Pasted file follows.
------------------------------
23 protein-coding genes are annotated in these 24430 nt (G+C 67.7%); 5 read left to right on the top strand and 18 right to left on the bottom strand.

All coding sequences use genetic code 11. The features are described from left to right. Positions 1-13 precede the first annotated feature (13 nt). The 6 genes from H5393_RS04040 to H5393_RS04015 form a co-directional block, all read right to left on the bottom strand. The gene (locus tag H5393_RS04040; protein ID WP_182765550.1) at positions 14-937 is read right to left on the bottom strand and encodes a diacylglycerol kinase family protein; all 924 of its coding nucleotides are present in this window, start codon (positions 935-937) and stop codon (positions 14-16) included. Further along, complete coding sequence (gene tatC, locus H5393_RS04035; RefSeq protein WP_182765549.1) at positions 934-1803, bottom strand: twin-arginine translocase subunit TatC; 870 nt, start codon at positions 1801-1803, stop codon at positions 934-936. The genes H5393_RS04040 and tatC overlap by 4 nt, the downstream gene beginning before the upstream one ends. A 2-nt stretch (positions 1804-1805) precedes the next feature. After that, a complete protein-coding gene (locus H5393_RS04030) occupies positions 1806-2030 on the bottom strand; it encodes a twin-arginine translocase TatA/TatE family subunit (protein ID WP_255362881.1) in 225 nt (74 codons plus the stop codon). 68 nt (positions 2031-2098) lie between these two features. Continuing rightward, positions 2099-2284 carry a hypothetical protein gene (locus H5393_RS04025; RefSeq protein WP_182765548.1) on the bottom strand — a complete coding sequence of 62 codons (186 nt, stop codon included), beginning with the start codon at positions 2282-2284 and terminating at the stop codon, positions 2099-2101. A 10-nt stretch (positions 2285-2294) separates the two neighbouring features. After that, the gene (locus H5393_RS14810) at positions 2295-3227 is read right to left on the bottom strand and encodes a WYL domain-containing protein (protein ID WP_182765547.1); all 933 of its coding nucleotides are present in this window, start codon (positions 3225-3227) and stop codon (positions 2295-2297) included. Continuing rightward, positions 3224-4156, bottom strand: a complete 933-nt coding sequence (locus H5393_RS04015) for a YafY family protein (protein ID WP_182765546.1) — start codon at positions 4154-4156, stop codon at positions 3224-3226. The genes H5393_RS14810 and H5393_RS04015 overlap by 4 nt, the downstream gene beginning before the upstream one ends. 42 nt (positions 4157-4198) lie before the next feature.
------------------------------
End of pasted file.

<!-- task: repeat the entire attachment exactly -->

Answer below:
23 protein-coding genes are annotated in these 24430 nt (G+C 67.7%); 5 read left to right on the top strand and 18 right to left on the bottom strand.

All coding sequences use genetic code 11. The features are described from left to right. Positions 1-13 precede the first annotated feature (13 nt). The 6 genes from H5393_RS04040 to H5393_RS04015 form a co-directional block, all read right to left on the bottom strand. The gene (locus tag H5393_RS04040; protein ID WP_182765550.1) at positions 14-937 is read right to left on the bottom strand and encodes a diacylglycerol kinase family protein; all 924 of its coding nucleotides are present in this window, start codon (positions 935-937) and stop codon (positions 14-16) included. Further along, complete coding sequence (gene tatC, locus H5393_RS04035; RefSeq protein WP_182765549.1) at positions 934-1803, bottom strand: twin-arginine translocase subunit TatC; 870 nt, start codon at positions 1801-1803, stop codon at positions 934-936. The genes H5393_RS04040 and tatC overlap by 4 nt, the downstream gene beginning before the upstream one ends. A 2-nt stretch (positions 1804-1805) precedes the next feature. After that, a complete protein-coding gene (locus H5393_RS04030) occupies positions 1806-2030 on the bottom strand; it encodes a twin-arginine translocase TatA/TatE family subunit (protein ID WP_255362881.1) in 225 nt (74 codons plus the stop codon). 68 nt (positions 2031-2098) lie between these two features. Continuing rightward, positions 2099-2284 carry a hypothetical protein gene (locus H5393_RS04025; RefSeq protein WP_182765548.1) on the bottom strand — a complete coding sequence of 62 codons (186 nt, stop codon included), beginning with the start codon at positions 2282-2284 and terminating at the stop codon, positions 2099-2101. A 10-nt stretch (positions 2285-2294) separates the two neighbouring features. After that, the gene (locus H5393_RS14810) at positions 2295-3227 is read right to left on the bottom strand and encodes a WYL domain-containing protein (protein ID WP_182765547.1); all 933 of its coding nucleotides are present in this window, start codon (positions 3225-3227) and stop codon (positions 2295-2297) included. Continuing rightward, positions 3224-4156, bottom strand: a complete 933-nt coding sequence (locus H5393_RS04015) for a YafY family protein (protein ID WP_182765546.1) — start codon at positions 4154-4156, stop codon at positions 3224-3226. The genes H5393_RS14810 and H5393_RS04015 overlap by 4 nt, the downstream gene beginning before the upstream one ends. 42 nt (positions 4157-4198) lie before the next feature.